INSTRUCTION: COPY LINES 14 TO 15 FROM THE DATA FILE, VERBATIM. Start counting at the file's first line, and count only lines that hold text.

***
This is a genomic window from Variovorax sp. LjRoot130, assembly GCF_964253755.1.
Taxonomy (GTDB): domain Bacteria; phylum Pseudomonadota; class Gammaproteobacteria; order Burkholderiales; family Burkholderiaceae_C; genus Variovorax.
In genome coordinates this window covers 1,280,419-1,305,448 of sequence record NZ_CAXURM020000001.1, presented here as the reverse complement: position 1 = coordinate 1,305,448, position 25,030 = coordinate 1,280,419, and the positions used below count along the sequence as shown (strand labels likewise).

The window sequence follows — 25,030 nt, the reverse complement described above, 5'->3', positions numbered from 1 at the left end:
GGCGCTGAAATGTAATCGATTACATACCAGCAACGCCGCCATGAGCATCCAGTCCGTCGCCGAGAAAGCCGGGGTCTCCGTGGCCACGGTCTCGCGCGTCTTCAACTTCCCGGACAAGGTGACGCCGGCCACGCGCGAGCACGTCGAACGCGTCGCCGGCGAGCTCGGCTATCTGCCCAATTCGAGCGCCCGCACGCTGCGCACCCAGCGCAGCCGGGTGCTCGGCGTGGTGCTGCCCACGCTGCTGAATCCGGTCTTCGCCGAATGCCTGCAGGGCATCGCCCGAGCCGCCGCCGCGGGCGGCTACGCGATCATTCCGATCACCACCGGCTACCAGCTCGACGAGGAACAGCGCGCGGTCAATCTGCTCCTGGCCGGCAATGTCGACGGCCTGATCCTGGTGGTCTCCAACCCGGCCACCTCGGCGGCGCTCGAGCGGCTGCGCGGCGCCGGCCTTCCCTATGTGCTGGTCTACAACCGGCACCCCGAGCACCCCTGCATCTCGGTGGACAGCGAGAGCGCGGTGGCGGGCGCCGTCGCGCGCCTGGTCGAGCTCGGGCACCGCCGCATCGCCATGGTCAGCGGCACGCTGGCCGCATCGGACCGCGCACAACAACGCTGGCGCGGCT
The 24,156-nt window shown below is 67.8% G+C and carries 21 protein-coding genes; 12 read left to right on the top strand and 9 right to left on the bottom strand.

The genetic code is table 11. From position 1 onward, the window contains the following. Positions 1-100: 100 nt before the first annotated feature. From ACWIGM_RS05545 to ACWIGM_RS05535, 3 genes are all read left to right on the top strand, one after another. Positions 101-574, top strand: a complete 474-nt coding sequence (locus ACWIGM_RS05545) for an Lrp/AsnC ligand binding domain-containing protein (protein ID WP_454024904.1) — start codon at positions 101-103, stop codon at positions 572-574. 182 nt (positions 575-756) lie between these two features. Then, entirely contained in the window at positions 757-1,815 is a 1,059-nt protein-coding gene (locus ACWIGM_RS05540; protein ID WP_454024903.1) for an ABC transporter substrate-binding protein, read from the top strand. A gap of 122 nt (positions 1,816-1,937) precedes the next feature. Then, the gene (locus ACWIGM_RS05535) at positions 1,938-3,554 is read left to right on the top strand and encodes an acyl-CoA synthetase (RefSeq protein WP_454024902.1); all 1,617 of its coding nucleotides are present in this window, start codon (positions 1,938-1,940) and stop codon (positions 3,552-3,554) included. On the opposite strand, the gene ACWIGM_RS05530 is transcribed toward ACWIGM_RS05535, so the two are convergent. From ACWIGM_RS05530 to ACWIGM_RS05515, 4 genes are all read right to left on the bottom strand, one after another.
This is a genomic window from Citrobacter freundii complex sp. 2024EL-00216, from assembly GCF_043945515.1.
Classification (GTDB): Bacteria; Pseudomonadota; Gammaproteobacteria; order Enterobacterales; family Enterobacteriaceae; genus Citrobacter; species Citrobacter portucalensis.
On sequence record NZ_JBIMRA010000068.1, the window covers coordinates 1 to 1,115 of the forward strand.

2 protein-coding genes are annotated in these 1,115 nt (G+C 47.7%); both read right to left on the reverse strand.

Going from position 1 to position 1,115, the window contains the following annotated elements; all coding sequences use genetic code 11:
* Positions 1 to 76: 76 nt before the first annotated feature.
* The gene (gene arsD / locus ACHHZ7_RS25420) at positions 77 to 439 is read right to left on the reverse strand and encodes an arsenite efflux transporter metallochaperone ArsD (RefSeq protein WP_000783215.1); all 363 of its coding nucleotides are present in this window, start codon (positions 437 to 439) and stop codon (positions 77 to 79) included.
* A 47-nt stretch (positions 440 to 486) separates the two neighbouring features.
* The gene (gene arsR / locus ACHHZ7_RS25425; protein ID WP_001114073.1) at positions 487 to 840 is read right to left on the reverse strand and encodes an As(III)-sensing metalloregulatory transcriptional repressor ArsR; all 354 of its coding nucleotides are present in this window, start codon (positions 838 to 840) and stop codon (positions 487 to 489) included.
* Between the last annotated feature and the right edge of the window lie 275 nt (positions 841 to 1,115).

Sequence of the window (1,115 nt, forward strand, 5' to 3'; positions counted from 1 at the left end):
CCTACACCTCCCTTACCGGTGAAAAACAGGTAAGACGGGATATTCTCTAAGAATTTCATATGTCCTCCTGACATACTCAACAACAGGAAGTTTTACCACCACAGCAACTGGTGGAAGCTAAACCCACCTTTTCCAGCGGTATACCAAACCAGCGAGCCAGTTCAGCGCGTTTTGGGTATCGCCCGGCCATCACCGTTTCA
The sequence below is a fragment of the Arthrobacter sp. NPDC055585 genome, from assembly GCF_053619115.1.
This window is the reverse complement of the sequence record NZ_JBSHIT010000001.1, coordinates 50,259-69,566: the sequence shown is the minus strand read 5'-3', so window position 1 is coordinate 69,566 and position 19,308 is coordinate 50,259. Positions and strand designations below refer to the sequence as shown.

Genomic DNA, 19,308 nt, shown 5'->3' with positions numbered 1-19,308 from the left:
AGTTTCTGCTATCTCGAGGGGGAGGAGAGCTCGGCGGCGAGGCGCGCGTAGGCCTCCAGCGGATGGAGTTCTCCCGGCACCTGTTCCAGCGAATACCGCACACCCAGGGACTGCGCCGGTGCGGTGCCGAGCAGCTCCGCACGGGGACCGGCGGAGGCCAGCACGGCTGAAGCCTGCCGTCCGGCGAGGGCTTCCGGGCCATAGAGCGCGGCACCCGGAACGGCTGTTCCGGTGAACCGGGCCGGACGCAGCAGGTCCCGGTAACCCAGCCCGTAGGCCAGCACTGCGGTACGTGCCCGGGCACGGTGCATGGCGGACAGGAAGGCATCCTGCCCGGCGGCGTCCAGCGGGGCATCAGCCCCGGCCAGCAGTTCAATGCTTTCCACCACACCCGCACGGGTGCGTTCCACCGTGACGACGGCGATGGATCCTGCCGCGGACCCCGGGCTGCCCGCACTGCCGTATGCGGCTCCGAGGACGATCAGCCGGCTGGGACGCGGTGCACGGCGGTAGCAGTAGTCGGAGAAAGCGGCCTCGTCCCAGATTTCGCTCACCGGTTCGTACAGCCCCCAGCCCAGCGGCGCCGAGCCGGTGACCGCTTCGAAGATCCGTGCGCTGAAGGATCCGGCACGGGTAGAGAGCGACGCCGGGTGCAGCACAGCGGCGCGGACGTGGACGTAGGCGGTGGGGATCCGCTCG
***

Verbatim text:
* The gene (gene arsD / locus ACHHZ7_RS25420) at positions 77 to 439 is read right to left on the reverse strand and encodes an arsenite efflux transporter metallochaperone ArsD (RefSeq protein WP_000783215.1); all 363 of its coding nucleotides are present in this window, start codon (positions 437 to 439) and stop codon (positions 77 to 79) included.
* A 47-nt stretch (positions 440 to 486) separates the two neighbouring features.